China has defended its decision to oust four pro-democracy lawmakers from Hong Kong as “the right medicine” for the city, blasting foreign governments for “meddling” in domestic issues that are none of its business.
“The plain fact is that it is exactly these politicians who have arbitrarily meddled with China’s internal affairs,” said the Chinese foreign ministry in a statement. “It is these politicians who have breached their international obligations.”
Pandemonium erupted in Hong Kong’s parliament this week as 15 pro-democracy lawmakers resigned in protest after government officials dismissed four of their colleagues on alleged national security grounds, yet another step in a broader crackdown from Beijing to quash dissent.
Many foreign governments have condemned China for dismissing the lawmakers.
The UK on Thursday declared China to be in formal breach of the Sino-British Joint Declaration, a UN-registered treaty meant to preserve Hong Kong’s freedoms after the former British colony was returned to Beijing rule under the Communist Party.
Unseating four pro-democracy lawmakers, however, amounted to a “clear breach” of that agreement, said Foreign Secretary Dominic Raab.
“Beijing has eliminated nearly all of Hong Kong’s promised autonomy, as it neuters democratic processes and legal traditions that have been the bedrock of Hong Kong’s stability and prosperity,” said US secretary of state Mike Pompeo.
“Once again, the [Chinese Communist Party’s] twisted vision of patriotism is a pretext to stifle freedom and the call for democracy.”
China has long sought to wrest control of Hong Kong, where protest movements over eroding freedoms have erupted every few years since Beijing resumed control of the territory from Britain in 1997.
Discontent peaked last year when millions of Hong Kong people took to the streets, disrupting the city with mass protests that often ended in violence with police firing tear gas and rubber bullets.
Demonstrations abated with the coronavirus pandemic, and after a sweeping national security law was imposed by Beijing this summer. The law criminalises acts authorities deem as secession, subversion, terrorism and foreign collusion, punishable by up to life in prison.
Scientists have proposed a new therapy for type 2 diabetes. If proven effective, the therapy could help some people discontinue insulin treatment.
Scientists have proposed a new therapy for the treatment of type 2 diabetes, with a proof-of-concept study showing positive initial results. If effective, the therapy may mean that some people can stop taking insulin treatment.
The authors of the research presented their findings at UEG Week Virtual 2020, a conference organized by United European Gastroenterology, a professional nonprofit organization for specialists in digestive health.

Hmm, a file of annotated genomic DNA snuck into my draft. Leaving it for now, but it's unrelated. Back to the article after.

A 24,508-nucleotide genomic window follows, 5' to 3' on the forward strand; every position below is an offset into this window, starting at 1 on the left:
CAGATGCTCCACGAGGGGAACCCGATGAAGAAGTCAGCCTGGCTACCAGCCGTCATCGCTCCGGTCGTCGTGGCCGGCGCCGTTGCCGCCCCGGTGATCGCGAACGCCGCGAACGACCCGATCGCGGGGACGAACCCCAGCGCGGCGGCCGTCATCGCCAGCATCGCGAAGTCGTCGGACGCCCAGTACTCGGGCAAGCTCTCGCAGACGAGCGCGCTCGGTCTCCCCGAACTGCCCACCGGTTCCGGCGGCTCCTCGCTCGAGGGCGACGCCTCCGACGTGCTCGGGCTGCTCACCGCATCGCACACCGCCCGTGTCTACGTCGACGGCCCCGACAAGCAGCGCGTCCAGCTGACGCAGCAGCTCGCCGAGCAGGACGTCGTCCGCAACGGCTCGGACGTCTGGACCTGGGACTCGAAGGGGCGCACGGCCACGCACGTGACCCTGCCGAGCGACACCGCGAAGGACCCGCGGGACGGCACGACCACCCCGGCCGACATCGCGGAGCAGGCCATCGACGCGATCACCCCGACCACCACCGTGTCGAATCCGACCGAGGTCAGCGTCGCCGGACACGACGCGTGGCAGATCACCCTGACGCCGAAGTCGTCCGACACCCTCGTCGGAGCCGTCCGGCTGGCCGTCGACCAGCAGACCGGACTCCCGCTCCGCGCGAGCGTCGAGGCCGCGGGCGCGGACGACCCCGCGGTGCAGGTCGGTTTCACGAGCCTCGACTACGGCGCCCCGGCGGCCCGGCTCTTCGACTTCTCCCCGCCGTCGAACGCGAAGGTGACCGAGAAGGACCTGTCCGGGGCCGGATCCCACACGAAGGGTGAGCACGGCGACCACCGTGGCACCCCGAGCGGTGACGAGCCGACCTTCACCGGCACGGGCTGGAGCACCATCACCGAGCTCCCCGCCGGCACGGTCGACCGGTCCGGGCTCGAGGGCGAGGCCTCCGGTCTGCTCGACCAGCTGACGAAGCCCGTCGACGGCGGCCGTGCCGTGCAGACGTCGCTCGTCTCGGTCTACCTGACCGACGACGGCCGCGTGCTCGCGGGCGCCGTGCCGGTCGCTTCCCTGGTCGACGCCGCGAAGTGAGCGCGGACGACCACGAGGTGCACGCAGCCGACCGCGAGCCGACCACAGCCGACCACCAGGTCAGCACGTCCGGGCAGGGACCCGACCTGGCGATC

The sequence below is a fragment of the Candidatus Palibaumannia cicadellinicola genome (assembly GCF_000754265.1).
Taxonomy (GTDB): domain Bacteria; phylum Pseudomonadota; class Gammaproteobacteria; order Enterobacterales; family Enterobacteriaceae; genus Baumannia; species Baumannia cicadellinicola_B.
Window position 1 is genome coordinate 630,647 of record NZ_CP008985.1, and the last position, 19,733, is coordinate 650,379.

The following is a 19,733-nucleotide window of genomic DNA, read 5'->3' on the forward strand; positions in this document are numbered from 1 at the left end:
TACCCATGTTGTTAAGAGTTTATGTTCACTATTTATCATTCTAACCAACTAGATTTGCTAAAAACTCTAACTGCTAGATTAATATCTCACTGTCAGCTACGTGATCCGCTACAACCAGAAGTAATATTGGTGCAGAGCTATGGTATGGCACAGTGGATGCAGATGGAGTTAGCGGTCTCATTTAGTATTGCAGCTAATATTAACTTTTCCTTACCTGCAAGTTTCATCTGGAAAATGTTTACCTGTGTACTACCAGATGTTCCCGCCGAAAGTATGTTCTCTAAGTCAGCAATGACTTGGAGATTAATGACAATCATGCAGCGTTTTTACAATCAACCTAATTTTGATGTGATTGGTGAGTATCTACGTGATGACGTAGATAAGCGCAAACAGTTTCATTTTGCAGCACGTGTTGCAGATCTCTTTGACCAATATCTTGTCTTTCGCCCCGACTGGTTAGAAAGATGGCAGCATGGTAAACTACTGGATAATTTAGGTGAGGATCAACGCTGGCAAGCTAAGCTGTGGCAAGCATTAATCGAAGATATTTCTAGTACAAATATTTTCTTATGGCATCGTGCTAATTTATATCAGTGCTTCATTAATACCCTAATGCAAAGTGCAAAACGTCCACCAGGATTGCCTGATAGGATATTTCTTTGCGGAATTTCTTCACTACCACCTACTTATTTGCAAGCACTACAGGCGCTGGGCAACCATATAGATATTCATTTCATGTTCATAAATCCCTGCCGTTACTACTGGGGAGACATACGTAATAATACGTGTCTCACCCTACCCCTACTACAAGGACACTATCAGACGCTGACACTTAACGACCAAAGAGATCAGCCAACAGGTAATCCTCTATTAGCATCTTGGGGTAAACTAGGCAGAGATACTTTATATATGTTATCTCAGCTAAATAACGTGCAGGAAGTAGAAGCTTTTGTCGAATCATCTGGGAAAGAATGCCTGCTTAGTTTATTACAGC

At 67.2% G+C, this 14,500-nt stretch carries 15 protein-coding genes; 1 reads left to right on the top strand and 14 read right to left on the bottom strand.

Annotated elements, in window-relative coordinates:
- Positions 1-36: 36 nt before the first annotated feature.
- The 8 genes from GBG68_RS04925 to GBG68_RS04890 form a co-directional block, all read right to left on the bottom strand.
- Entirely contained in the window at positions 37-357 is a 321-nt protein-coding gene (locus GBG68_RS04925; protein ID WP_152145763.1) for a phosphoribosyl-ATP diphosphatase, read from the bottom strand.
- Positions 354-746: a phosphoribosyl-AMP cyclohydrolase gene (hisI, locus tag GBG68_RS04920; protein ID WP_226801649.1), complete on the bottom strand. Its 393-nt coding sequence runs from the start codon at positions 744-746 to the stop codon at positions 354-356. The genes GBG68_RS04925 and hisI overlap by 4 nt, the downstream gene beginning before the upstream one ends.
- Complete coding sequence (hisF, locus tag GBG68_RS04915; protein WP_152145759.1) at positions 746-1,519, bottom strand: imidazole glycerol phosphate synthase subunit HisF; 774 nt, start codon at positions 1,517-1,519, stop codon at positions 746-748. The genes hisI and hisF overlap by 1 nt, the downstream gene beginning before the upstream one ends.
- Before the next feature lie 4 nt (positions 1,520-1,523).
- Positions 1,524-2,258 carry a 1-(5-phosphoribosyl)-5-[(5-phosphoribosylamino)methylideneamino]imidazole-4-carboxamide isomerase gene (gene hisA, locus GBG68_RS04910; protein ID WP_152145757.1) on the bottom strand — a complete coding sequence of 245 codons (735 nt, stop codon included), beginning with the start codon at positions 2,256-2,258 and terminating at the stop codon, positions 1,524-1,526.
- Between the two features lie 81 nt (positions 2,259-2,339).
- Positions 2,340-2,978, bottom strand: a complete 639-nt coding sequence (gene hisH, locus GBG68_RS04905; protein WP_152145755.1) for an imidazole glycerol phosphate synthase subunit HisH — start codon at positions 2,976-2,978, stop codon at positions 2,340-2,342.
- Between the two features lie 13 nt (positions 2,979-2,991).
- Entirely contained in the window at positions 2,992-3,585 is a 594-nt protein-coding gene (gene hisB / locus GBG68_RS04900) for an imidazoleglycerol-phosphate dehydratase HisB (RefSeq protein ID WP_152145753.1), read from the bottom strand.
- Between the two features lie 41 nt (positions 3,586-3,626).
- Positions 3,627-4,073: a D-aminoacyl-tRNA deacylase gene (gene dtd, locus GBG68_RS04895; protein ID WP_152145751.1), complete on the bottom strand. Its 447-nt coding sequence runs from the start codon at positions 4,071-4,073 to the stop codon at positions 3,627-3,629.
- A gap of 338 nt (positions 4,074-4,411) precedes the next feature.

According to the National Institute of Diabetes and Digestive and Kidney Diseases, a person may have type 2 diabetes when their blood sugar is too high.
People gain blood sugar, or blood glucose, mainly from the food they eat. Insulin helps cells access this glucose to use as energy. However, for a person with type 2 diabetes, either their body does not make enough insulin or their cells do not respond to insulin correctly.
This then means that the glucose in their blood increases, which can lead to complications of diabetes, such as heart and kidney disease, visual impairment, and loss of sensation in the limbs. The higher the blood glucose over time, the higher the risk of these complications.
According to the Centers for Disease Control and Prevention (CDC), about 1 in 10 adults in the United States have diabetes, and 90–95% of these individuals have type 2 diabetes.
Doctors typically recommend lifestyle changes, such as being more physically active and eating a more healthful diet, to treat type 2 diabetes, as well as medications to manage a person’s blood pressure and blood glucose levels.
Insulin treatment may be necessary if a person is unable to maintain their blood sugar at normal levels. This treatment can take the form of injections, pens, pumps, or inhalers. It encourages the cells in a person’s body to absorb more blood sugar.
However, people’s perception of the side effects of insulin treatment can be quite pronounced. As a result, doctors may be less likely to prescribe insulin, and, when they do, people may not take it regularly.
Consequently, therapies that can avoid these perceived side effects may be valuable in ensuring that people keep up with their prescribed treatment and avoid risking serious health issues.
In this context, the researchers behind the present study used a novel technique that scientists first reported using in humans in 2016. Based on those preliminary results, it seemed promising.
The technique is called duodenal mucosal resurfacing (DMR). The duodenum is the first part of a person’s small intestine. DMR involves lifting the mucosal layer of the duodenal to allow the ablation of the revealed area using heated water — a process that removes the cells in the targeted area.
The researchers who developed the DMR technique were trying to replicate the positive impact that bariatric surgery (gastric bypass) has on blood sugar levels with a less invasive technique.
Studies of how bariatric surgery improves blood sugar control have concluded that there